Racial/ethnic differences in social vulnerability among women with co-occurring mental health and substance abuse disorders: Implications for treatment services

Authors


Abstract

Little attention has been given to racial/ethnic differences in studies of co-occurring disorders among women. In this article, we present findings from analyses conducted on the influence of racial/ethnic differences on the demographic and clinical profiles of 2,534 women in the Substance Abuse and Mental Health Services Administration-sponsored Women, Co-Occurring Disorders and Violence Study. Black and Hispanic women demonstrated more disadvantaged economic and social life conditions than White women. After controlling for socioeconomic differences, Hispanic women experienced more criminal justice involvement than others did, and both Black and Hispanic women were more likely to be exposed to community violence although they did not demonstrate more severe clinical symptoms than White women. In the design and delivery of services racial/ethnic differences should be considered, and research questions regarding underlying explanatory factors raised. © 2005 Wiley Periodicals, Inc. J Comm Psychol 33: 495–511, 2005.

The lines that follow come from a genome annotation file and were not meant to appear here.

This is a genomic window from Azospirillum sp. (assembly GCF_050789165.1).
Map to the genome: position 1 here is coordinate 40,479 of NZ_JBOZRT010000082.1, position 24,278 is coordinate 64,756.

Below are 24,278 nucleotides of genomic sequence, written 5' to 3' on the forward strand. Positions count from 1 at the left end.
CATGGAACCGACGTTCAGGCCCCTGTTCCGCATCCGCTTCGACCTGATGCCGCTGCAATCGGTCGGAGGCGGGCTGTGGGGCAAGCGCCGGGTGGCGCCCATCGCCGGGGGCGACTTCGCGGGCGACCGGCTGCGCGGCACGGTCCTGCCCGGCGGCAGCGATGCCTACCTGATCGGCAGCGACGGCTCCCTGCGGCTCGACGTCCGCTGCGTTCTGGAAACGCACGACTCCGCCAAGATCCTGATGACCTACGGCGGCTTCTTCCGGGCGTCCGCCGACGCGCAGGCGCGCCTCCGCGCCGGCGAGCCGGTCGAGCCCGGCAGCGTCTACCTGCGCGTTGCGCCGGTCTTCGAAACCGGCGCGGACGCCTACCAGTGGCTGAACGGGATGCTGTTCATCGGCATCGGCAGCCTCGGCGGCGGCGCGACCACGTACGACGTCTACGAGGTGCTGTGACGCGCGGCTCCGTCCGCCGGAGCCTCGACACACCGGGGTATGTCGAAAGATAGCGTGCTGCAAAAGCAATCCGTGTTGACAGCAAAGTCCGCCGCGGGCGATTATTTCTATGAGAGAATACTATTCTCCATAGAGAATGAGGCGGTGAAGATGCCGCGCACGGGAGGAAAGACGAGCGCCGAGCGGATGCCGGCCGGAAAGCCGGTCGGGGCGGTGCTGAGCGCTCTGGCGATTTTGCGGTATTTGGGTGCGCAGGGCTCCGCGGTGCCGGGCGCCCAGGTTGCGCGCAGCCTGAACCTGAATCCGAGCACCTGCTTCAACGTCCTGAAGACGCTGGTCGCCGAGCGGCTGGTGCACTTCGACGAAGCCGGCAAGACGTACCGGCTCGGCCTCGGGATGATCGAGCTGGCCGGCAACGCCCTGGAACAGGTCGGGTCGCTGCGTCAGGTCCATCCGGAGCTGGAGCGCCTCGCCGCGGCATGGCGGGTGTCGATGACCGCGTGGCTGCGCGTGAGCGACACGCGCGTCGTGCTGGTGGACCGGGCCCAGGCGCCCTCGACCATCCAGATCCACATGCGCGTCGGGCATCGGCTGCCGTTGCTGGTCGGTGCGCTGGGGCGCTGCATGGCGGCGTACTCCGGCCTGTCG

Ancillary